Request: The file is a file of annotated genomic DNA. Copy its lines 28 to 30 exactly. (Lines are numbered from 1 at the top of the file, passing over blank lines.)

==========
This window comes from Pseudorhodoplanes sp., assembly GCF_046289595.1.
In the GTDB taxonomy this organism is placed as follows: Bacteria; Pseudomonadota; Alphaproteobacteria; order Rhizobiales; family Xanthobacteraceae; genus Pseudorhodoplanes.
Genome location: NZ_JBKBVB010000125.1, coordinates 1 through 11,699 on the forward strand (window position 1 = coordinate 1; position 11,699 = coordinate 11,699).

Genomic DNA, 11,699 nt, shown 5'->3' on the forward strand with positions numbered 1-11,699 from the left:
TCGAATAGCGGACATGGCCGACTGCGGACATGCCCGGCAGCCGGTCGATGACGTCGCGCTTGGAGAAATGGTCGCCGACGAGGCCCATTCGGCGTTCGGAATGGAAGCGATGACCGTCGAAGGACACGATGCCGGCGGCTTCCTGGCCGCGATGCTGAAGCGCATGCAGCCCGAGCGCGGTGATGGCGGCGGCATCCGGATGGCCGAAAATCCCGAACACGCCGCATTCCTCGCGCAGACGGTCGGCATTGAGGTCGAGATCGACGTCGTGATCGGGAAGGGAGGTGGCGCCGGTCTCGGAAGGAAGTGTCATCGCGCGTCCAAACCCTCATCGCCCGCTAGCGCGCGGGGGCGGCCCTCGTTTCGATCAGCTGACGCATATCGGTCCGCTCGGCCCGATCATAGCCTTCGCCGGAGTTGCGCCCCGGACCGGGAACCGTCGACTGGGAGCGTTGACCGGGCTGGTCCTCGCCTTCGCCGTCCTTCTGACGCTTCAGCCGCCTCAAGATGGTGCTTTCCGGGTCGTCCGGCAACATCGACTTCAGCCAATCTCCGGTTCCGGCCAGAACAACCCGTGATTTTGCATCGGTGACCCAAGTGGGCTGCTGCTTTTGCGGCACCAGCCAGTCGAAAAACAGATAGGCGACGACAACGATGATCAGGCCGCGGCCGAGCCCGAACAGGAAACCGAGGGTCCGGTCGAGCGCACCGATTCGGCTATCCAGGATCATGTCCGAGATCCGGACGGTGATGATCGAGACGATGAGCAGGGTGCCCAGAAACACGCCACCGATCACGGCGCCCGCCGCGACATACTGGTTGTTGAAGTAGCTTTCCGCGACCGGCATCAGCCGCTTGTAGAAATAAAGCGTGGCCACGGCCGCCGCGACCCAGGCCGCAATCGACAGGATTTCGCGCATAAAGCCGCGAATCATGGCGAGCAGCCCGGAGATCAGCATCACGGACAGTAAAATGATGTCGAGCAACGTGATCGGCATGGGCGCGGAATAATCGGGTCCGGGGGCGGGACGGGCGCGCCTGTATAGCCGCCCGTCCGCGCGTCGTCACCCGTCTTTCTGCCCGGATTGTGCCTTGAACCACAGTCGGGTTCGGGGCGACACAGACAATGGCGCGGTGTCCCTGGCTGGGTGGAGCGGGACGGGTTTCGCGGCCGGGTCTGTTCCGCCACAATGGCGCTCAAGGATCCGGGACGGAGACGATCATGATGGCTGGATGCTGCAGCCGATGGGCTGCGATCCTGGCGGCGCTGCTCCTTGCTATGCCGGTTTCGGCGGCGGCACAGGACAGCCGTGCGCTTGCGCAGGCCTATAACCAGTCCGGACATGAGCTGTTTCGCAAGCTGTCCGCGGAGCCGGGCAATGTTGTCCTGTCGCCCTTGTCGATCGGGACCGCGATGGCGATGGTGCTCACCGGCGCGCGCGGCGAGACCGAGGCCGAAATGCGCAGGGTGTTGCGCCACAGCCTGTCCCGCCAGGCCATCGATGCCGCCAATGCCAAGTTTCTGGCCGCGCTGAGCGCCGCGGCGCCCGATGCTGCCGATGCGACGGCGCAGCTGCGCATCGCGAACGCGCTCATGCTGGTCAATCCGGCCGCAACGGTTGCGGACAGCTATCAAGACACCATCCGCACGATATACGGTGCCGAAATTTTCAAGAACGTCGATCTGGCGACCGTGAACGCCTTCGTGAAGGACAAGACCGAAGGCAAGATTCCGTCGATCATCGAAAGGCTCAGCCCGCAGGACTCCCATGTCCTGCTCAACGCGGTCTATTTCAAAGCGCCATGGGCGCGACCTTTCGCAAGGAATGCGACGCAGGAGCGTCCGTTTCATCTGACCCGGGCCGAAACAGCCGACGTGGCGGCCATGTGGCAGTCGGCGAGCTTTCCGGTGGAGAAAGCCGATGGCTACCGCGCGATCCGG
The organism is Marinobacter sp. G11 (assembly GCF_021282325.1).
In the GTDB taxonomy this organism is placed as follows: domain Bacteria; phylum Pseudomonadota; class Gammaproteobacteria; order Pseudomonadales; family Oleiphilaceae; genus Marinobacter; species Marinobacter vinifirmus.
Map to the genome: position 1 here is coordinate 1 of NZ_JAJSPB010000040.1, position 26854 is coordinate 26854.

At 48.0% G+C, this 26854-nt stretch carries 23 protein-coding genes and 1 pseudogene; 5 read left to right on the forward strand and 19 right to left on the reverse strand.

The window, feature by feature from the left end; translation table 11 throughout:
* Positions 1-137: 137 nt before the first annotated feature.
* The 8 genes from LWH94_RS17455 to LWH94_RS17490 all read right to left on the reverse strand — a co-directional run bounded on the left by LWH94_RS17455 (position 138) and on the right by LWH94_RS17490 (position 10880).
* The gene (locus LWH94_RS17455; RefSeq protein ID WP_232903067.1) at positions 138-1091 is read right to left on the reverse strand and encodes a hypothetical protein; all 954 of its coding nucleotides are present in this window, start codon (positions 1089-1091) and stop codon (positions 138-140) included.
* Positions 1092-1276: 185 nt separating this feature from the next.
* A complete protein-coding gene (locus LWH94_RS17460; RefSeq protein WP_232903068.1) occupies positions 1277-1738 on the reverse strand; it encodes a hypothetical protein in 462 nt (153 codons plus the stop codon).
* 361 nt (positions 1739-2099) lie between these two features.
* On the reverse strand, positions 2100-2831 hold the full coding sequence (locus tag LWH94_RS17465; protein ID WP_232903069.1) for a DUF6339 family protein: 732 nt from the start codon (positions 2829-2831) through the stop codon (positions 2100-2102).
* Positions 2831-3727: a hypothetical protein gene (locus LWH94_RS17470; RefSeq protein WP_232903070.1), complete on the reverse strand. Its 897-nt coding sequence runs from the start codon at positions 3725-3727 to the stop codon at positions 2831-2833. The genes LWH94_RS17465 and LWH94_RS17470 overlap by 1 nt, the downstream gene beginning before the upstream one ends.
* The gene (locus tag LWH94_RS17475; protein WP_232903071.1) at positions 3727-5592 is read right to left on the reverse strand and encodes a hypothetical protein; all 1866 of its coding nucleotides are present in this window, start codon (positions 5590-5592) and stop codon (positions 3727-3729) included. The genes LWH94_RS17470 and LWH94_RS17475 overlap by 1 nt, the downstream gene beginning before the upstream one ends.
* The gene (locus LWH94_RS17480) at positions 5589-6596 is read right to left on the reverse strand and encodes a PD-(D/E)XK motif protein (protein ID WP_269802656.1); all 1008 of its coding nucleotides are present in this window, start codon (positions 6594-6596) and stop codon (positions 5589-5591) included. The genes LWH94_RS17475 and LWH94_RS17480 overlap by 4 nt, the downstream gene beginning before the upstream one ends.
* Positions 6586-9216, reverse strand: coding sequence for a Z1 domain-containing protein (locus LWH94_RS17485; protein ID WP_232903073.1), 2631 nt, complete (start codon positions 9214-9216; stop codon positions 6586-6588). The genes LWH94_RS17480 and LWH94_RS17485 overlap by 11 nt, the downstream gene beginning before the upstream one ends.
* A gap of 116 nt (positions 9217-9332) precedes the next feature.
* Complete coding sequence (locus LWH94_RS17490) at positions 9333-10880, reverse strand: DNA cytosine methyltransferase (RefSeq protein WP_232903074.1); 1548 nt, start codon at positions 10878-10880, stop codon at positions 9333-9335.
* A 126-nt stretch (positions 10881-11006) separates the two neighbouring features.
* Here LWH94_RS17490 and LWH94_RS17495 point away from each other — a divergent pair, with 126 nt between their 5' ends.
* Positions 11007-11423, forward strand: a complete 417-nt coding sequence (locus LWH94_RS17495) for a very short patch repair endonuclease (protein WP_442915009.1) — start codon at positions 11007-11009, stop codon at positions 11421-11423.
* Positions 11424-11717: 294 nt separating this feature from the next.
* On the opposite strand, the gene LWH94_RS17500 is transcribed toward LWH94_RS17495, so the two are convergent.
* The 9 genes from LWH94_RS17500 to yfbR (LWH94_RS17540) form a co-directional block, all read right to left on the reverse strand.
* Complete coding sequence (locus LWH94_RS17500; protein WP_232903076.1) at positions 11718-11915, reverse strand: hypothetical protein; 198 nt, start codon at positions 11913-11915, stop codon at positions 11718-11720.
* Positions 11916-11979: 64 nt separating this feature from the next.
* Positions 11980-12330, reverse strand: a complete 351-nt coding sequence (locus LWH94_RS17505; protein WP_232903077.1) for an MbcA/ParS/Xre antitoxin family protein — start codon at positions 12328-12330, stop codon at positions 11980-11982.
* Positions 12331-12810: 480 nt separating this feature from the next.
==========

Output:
* On the opposite strand, the gene LWH94_RS17500 is transcribed toward LWH94_RS17495, so the two are convergent.
* The 9 genes from LWH94_RS17500 to yfbR (LWH94_RS17540) form a co-directional block, all read right to left on the reverse strand.
* Complete coding sequence (locus LWH94_RS17500; protein WP_232903076.1) at positions 11718-11915, reverse strand: hypothetical protein; 198 nt, start codon at positions 11913-11915, stop codon at positions 11718-11720.